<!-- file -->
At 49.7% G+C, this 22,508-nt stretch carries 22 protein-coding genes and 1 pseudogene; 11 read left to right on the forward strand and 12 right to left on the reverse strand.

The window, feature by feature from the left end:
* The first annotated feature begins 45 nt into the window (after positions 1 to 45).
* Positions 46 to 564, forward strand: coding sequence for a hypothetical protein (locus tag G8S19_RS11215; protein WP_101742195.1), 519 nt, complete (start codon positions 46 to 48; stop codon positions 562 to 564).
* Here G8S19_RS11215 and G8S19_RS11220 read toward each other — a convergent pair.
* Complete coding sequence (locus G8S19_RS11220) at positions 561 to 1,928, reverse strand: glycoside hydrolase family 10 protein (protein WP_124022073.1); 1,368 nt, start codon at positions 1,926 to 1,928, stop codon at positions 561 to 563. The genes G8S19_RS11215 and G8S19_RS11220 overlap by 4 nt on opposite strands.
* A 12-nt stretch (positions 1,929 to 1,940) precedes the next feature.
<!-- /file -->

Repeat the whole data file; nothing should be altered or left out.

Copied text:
At 49.7% G+C, this 22,508-nt stretch carries 22 protein-coding genes and 1 pseudogene; 11 read left to right on the forward strand and 12 right to left on the reverse strand.

The window, feature by feature from the left end:
* The first annotated feature begins 45 nt into the window (after positions 1 to 45).
* Positions 46 to 564, forward strand: coding sequence for a hypothetical protein (locus tag G8S19_RS11215; protein WP_101742195.1), 519 nt, complete (start codon positions 46 to 48; stop codon positions 562 to 564).
* Here G8S19_RS11215 and G8S19_RS11220 read toward each other — a convergent pair.
* Complete coding sequence (locus G8S19_RS11220) at positions 561 to 1,928, reverse strand: glycoside hydrolase family 10 protein (protein WP_124022073.1); 1,368 nt, start codon at positions 1,926 to 1,928, stop codon at positions 561 to 563. The genes G8S19_RS11215 and G8S19_RS11220 overlap by 4 nt on opposite strands.
* A 12-nt stretch (positions 1,929 to 1,940) precedes the next feature.